Using Failover Manager with virtual IP addresses v4
Failover Manager can be used along with a virtual IP address (VIP) for routing requests to the current primary node.
Cloud provider support and alternatives
Virtual IP addresses aren't supported by many cloud providers. In those environments, use another mechanism, such as an elastic IP address on AWS, that can be changed when needed by a fencing or post-promotion script.
Failover Manager will not drop the virtual IP address from the primary node when the agent for that node shuts down. As a convenience for testing, the primary node's agent will acquire the VIP during startup if the node does not already have it, but otherwise starting and stopping Failover Manager has no effect on whether the node holds the virtual IP address.
This allows you to upgrade and perform maintenance on EFM services without interrupting access to the database.
The VIP should be initially assigned to the primary node. When EFM detects failure of the primary node's database, it will release the VIP and then assign it to a standby node as that node is promoted to be the new primary.
EFM verifies (via the command configured via the
ping.server.command cluster property) that the VIP is not currently in use during promotion of a standby, and will not promote a new primary node until or unless the ping indicates the VIP is unreachable. You can disable this behavior via the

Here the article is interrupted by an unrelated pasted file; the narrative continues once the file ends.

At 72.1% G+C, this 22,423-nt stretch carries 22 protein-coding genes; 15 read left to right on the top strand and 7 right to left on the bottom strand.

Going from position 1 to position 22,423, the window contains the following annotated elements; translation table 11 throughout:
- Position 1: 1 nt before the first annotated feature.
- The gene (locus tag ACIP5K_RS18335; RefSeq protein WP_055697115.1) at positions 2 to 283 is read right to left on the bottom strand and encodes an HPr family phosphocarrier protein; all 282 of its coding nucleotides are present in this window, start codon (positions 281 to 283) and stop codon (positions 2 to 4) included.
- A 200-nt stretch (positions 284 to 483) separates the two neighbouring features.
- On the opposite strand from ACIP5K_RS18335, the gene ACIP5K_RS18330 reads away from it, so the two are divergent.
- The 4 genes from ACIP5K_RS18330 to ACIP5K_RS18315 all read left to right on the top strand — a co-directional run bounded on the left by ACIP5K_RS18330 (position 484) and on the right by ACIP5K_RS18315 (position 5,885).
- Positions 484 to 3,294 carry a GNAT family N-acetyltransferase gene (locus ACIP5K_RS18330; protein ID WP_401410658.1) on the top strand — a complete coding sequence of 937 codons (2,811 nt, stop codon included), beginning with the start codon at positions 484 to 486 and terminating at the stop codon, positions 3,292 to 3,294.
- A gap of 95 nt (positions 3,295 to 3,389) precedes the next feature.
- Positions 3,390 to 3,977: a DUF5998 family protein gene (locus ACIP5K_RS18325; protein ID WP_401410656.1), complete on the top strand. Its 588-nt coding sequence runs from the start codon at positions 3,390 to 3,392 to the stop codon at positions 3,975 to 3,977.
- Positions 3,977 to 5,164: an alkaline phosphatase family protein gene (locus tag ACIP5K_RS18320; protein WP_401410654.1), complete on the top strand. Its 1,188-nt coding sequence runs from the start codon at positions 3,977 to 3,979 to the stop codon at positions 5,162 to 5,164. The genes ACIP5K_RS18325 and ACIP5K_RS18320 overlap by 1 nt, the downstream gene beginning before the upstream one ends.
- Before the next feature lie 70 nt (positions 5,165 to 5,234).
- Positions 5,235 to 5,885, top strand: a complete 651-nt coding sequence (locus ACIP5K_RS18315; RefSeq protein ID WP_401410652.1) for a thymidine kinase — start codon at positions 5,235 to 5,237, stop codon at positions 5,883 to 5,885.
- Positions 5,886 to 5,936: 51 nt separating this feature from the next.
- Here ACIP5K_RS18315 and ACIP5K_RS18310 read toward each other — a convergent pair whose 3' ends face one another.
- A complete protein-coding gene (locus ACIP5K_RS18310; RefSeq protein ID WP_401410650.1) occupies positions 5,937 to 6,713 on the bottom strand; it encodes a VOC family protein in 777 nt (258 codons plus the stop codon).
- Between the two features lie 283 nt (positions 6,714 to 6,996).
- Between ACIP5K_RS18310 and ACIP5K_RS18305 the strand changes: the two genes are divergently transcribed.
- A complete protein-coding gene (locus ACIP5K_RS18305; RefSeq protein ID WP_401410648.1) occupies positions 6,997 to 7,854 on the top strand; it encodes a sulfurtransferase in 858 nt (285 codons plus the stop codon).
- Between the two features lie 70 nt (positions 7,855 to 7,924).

check.vip.before.promotion cluster property.
Meaning of the ping command exit code
Failover Manager uses the exit code of the ping command to determine whether an address is reachable. A zero exit code indicates the address is reachable (in this context, this means the VIP is assigned). A non-zero exit code indicates the address isn't reachable (in this context, this means the VIP is unassigned).
If a VIP address or any address other than the
bind.address is assigned to a node, the operating system can choose the source address used when contacting the database. Be sure to modify the
pg_hba.conf file on all monitored databases to allow contact from all addresses within your replication scenario.
The network interface used for the VIP doesn't have to be the same interface used for the Failover Manager agent's
bind.address value. The primary agent drops the VIP as needed during a failover, and Failover Manager verifies that the VIP is no longer available before promoting a standby. A failure of the bind address network leads to primary isolation and failover.
If the VIP uses a different interface from the
bind.address, you might encounter a timing condition in which the rest of the cluster checks for a reachable VIP before the primary agent drops it. In this case, Failover Manager retries the VIP check for the number of seconds specified in the
node.timeout property to help ensure that a failover happens as expected.
Failover Manager uses the
efm_address script to assign or release a virtual IP address.
The script resides in:
Failover Manager uses the following command variations to assign or release an IPv4 or IPv6 IP address.
To assign a virtual IPv4 IP address:
To assign a virtual IPv6 IP address: